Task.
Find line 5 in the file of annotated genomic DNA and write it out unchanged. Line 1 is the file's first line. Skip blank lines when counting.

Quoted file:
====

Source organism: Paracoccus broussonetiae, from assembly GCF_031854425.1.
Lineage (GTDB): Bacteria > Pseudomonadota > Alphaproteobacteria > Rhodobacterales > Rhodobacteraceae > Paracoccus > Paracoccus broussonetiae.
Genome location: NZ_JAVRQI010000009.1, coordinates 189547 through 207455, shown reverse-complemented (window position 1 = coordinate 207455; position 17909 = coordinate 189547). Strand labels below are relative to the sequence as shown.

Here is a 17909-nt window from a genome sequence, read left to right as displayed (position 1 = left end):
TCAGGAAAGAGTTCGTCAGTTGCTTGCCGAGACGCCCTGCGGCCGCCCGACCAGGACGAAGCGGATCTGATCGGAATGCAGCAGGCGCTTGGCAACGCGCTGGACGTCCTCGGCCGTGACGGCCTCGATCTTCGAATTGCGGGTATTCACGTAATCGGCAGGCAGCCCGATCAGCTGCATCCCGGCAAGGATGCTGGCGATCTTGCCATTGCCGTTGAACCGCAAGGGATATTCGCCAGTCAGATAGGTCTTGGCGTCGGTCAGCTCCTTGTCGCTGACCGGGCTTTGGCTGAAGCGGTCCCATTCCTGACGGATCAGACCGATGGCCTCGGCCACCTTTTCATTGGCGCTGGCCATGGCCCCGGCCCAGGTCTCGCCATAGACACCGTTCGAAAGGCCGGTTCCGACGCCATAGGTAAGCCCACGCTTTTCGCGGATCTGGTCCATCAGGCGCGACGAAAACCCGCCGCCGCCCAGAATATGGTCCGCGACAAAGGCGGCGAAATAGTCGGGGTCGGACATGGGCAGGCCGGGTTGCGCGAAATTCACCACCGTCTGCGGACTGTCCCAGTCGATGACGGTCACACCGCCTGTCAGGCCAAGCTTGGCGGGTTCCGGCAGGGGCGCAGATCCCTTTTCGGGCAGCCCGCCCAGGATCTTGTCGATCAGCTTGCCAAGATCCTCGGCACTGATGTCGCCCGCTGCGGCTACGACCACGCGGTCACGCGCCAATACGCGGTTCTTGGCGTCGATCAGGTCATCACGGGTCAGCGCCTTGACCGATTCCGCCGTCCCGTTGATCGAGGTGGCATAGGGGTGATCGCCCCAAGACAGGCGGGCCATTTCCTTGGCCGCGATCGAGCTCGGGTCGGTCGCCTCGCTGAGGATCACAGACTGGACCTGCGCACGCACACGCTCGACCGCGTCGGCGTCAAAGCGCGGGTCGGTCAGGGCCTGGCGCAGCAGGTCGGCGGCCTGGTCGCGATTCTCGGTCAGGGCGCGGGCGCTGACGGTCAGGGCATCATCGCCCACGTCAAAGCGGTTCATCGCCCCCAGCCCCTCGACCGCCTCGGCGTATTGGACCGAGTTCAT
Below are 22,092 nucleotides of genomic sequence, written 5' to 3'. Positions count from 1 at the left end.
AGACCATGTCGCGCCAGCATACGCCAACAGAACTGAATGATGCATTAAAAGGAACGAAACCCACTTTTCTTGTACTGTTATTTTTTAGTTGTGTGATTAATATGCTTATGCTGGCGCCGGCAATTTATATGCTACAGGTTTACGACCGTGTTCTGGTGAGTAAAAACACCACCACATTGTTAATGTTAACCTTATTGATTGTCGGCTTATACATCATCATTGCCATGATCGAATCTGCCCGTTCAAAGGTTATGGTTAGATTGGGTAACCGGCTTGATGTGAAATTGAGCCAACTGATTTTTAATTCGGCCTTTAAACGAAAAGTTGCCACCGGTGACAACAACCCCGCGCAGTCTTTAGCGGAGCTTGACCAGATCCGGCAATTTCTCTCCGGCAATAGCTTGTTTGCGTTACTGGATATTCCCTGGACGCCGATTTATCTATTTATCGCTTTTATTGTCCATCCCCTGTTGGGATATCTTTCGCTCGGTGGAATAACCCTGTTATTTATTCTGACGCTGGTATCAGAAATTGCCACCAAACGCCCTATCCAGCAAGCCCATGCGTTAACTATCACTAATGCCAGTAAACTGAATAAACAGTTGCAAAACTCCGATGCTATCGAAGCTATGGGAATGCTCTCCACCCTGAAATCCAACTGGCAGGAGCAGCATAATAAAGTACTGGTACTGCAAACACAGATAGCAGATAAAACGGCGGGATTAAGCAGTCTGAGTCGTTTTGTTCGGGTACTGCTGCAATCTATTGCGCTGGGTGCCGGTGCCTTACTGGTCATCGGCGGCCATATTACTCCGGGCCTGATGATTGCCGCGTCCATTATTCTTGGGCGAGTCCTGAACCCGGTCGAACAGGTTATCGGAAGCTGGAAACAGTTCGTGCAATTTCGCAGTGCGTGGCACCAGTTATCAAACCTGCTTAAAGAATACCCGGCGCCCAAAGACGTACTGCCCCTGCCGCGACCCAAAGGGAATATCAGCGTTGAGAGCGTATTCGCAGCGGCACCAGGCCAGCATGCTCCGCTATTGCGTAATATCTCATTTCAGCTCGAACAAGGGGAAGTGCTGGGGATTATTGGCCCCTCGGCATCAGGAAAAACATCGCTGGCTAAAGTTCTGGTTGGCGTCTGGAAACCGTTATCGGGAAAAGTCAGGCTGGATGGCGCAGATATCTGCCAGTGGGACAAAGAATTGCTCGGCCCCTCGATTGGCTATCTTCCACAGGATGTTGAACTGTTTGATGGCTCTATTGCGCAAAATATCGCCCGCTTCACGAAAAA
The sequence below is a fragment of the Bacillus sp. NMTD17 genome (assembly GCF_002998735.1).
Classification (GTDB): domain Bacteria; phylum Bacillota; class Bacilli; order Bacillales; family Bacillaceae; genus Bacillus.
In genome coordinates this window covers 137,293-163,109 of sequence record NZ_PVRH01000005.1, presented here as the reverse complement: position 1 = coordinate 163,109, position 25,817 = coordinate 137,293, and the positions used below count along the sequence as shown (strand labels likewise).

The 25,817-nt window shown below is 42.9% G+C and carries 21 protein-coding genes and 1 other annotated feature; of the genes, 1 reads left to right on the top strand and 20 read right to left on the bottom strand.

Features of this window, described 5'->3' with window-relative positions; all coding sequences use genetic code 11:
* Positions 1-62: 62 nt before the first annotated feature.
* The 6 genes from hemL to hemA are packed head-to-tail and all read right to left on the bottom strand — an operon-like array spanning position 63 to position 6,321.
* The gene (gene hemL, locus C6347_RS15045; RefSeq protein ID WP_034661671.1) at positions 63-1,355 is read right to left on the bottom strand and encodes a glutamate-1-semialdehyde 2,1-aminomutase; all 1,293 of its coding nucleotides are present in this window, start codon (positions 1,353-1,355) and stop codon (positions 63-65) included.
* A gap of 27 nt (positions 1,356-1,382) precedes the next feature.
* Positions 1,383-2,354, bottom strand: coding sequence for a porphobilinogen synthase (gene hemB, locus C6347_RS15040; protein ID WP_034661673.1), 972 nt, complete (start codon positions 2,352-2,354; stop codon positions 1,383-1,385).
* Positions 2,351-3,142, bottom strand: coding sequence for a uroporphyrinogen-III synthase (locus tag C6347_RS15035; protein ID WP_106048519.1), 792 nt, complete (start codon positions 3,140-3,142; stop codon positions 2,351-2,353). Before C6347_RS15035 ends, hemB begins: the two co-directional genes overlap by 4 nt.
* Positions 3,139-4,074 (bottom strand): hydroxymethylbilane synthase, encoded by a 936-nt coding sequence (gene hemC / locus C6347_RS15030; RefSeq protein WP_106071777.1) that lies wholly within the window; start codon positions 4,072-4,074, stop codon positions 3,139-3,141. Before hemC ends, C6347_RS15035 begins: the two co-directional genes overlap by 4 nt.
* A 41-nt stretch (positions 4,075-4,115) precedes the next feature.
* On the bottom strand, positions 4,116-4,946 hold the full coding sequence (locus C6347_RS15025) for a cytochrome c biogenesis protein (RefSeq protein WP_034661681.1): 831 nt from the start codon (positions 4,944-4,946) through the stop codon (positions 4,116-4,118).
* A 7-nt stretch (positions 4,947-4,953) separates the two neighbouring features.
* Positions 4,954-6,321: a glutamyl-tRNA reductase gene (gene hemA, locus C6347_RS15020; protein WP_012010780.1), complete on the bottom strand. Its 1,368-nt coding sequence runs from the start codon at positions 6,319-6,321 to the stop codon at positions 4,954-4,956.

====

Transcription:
TCAGGAAAGAGTTCGTCAGTTGCTTGCCGAGACGCCCTGCGGCCGCCCGACCAGGACGAAGCGGATCTGATCGGAATGCAGCAGGCGCTTGGCAACGCGCTGGACGTCCTCGGCCGTGACGGCCTCGATCTTCGAATTGCGGGTATTCACGTAATCGGCAGGCAGCCCGATCAGCTGCATCCCGGCAAGGATGCTGGCGATCTTGCCATTGCCGTTGAACCGCAAGGGATATTCGCCAGTCAGATAGGTCTTGGCGTCGGTCAGCTCCTTGTCGCTGACCGGGCTTTGGCTGAAGCGGTCCCATTCCTGACGGATCAGACCGATGGCCTCGGCCACCTTTTCATTGGCGCTGGCCATGGCCCCGGCCCAGGTCTCGCCATAGACACCGTTCGAAAGGCCGGTTCCGACGCCATAGGTAAGCCCACGCTTTTCGCGGATCTGGTCCATCAGGCGCGACGAAAACCCGCCGCCGCCCAGAATATGGTCCGCGACAAAGGCGGCGAAATAGTCGGGGTCGGACATGGGCAGGCCGGGTTGCGCGAAATTCACCACCGTCTGCGGACTGTCCCAGTCGATGACGGTCACACCGCCTGTCAGGCCAAGCTTGGCGGGTTCCGGCAGGGGCGCAGATCCCTTTTCGGGCAGCCCGCCCAGGATCTTGTCGATCAGCTTGCCAAGATCCTCGGCACTGATGTCGCCCGCTGCGGCTACGACCACGCGGTCACGCGCCAATACGCGGTTCTTGGCGTCGATCAGGTCATCACGGGTCAGCGCCTTGACCGATTCCGCCGTCCCGTTGATCGAGGTGGCATAGGGGTGATCGCCCCAAGACAGGCGGGCCATTTCCTTGGCCGCGATCGAGCTCGGGTCGGTCGCCTCGCTGAGGATCACAGACTGGACCTGCGCACGCACACGCTCGACCGCGTCGGCGTCAAAGCGCGGGTCGGTCAGGGCCTGGCGCAGCAGGTCGGCGGCCTGGTCGCGATTCTCGGTCAGGGCGCGGGCGCTGACGGTCAGGGCATCATCGCCCACGTCAAAGCGGTTCATCGCCCCCAGCCCCTCGACCGCCTCGGCGTATTGGACCGAGTTCAT